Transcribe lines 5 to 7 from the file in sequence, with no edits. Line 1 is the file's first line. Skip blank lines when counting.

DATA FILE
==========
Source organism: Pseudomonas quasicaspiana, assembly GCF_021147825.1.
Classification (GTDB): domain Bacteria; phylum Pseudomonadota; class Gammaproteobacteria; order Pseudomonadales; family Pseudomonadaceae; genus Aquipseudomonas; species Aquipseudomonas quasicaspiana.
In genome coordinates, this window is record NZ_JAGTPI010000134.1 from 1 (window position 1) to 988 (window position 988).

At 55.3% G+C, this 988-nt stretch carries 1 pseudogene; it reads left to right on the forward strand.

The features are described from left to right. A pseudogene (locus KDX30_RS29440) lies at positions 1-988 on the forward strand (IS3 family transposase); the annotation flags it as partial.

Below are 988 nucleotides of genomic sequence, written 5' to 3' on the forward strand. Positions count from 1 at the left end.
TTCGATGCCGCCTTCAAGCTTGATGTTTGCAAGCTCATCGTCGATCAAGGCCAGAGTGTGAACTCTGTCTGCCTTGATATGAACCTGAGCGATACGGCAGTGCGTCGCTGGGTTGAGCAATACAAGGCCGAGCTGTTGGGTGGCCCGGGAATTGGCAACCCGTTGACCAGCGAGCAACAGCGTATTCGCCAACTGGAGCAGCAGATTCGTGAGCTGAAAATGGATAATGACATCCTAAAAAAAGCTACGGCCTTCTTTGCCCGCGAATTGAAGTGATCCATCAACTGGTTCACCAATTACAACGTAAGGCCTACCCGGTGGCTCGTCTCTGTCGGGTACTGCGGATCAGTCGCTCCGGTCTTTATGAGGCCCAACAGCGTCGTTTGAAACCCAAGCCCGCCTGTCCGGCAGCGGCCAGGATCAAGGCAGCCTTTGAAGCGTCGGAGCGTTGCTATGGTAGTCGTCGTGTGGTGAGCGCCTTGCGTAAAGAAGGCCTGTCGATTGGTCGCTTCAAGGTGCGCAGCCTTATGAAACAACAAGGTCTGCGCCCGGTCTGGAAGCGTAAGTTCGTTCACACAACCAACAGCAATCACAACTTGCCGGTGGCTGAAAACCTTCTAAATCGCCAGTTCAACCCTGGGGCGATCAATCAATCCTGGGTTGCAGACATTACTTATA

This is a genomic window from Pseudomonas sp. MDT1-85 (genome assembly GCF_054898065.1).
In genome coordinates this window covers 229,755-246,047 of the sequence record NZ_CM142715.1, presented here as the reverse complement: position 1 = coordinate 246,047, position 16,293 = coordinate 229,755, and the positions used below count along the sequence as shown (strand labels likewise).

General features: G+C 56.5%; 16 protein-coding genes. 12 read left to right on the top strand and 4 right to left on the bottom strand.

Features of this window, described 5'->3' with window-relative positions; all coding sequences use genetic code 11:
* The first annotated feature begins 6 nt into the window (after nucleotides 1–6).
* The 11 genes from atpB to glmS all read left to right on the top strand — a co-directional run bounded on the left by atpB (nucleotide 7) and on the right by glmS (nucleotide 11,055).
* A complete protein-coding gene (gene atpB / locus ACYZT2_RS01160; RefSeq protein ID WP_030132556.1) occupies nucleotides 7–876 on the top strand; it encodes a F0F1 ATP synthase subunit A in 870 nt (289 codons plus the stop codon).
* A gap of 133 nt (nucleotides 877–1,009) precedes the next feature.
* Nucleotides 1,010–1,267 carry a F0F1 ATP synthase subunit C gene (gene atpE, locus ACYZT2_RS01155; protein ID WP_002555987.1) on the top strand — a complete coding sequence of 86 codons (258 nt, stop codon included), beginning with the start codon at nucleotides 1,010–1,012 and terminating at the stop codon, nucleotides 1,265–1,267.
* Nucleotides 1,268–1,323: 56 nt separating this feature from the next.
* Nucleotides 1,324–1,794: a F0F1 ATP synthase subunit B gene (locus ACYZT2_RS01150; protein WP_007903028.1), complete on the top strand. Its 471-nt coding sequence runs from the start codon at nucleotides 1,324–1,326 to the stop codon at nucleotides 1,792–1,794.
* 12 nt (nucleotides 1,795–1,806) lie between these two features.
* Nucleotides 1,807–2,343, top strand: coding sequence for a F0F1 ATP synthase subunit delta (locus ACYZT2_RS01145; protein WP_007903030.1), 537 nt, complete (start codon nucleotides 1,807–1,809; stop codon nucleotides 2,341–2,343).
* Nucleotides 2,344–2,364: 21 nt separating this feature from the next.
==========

The features are described from left to right. A pseudogene (locus KDX30_RS29440) lies at positions 1-988 on the forward strand (IS3 family transposase); the annotation flags it as partial.

Below are 988 nucleotides of genomic sequence, written 5' to 3' on the forward strand. Positions count from 1 at the left end.
TTCGATGCCGCCTTCAAGCTTGATGTTTGCAAGCTCATCGTCGATCAAGGCCAGAGTGTGAACTCTGTCTGCCTTGATATGAACCTGAGCGATACGGCAGTGCGTCGCTGGGTTGAGCAATACAAGGCCGAGCTGTTGGGTGGCCCGGGAATTGGCAACCCGTTGACCAGCGAGCAACAGCGTATTCGCCAACTGGAGCAGCAGATTCGTGAGCTGAAAATGGATAATGACATCCTAAAAAAAGCTACGGCCTTCTTTGCCCGCGAATTGAAGTGATCCATCAACTGGTTCACCAATTACAACGTAAGGCCTACCCGGTGGCTCGTCTCTGTCGGGTACTGCGGATCAGTCGCTCCGGTCTTTATGAGGCCCAACAGCGTCGTTTGAAACCCAAGCCCGCCTGTCCGGCAGCGGCCAGGATCAAGGCAGCCTTTGAAGCGTCGGAGCGTTGCTATGGTAGTCGTCGTGTGGTGAGCGCCTTGCGTAAAGAAGGCCTGTCGATTGGTCGCTTCAAGGTGCGCAGCCTTATGAAACAACAAGGTCTGCGCCCGGTCTGGAAGCGTAAGTTCGTTCACACAACCAACAGCAATCACAACTTGCCGGTGGCTGAAAACCTTCTAAATCGCCAGTTCAACCCTGGGGCGATCAATCAATCCTGGGTTGCAGACATTACTTATA